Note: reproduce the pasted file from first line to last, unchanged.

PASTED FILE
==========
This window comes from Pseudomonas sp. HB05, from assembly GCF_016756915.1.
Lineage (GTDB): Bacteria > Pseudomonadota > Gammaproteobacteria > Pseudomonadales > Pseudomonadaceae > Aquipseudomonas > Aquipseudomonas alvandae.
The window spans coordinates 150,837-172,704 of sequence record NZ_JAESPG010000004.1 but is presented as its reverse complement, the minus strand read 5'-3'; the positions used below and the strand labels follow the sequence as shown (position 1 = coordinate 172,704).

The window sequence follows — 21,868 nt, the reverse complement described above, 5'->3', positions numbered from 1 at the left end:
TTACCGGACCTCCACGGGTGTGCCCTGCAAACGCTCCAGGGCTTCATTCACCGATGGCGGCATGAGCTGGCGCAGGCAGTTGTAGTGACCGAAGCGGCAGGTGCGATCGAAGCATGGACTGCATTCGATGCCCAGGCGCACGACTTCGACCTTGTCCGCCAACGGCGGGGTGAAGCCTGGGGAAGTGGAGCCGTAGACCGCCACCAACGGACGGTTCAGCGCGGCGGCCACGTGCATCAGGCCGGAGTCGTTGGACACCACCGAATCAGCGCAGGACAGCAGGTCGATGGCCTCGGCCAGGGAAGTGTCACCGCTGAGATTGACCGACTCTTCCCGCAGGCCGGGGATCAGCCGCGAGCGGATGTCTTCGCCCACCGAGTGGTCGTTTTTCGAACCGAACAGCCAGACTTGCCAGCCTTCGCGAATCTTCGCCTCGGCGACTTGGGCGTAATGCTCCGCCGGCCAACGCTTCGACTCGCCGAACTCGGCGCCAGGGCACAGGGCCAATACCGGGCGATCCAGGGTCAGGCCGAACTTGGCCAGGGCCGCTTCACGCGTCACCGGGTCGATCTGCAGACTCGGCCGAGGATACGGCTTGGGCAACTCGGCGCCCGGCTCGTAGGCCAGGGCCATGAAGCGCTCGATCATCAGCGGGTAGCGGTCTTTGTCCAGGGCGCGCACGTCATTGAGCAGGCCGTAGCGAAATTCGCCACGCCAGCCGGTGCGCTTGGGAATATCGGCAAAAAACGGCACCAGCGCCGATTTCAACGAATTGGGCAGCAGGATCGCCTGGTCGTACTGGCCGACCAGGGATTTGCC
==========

This window comes from Pseudomonas sp. HB05, from assembly GCF_016756915.1.
Lineage (GTDB): Bacteria > Pseudomonadota > Gammaproteobacteria > Pseudomonadales > Pseudomonadaceae > Aquipseudomonas > Aquipseudomonas alvandae.
The window spans coordinates 150,837-172,704 of sequence record NZ_JAESPG010000004.1 but is presented as its reverse complement, the minus strand read 5'-3'; the positions used below and the strand labels follow the sequence as shown (position 1 = coordinate 172,704).

The window sequence follows — 21,868 nt, the reverse complement described above, 5'->3', positions numbered from 1 at the left end:
TTACCGGACCTCCACGGGTGTGCCCTGCAAACGCTCCAGGGCTTCATTCACCGATGGCGGCATGAGCTGGCGCAGGCAGTTGTAGTGACCGAAGCGGCAGGTGCGATCGAAGCATGGACTGCATTCGATGCCCAGGCGCACGACTTCGACCTTGTCCGCCAACGGCGGGGTGAAGCCTGGGGAAGTGGAGCCGTAGACCGCCACCAACGGACGGTTCAGCGCGGCGGCCACGTGCATCAGGCCGGAGTCGTTGGACACCACCGAATCAGCGCAGGACAGCAGGTCGATGGCCTCGGCCAGGGAAGTGTCACCGCTGAGATTGACCGACTCTTCCCGCAGGCCGGGGATCAGCCGCGAGCGGATGTCTTCGCCCACCGAGTGGTCGTTTTTCGAACCGAACAGCCAGACTTGCCAGCCTTCGCGAATCTTCGCCTCGGCGACTTGGGCGTAATGCTCCGCCGGCCAACGCTTCGACTCGCCGAACTCGGCGCCAGGGCACAGGGCCAATACCGGGCGATCCAGGGTCAGGCCGAACTTGGCCAGGGCCGCTTCACGCGTCACCGGGTCGATCTGCAGACTCGGCCGAGGATACGGCTTGGGCAACTCGGCGCCCGGCTCGTAGGCCAGGGCCATGAAGCGCTCGATCATCAGCGGGTAGCGGTCTTTGTCCAGGGCGCGCACGTCATTGAGCAGGCCGTAGCGAAATTCGCCACGCCAGCCGGTGCGCTTGGGAATATCGGCAAAAAACGGCACCAGCGCCGATTTCAACGAATTGGGCAGCAGGATCGCCTGGTCGTACTGGCCGACCAGGGATTTGCC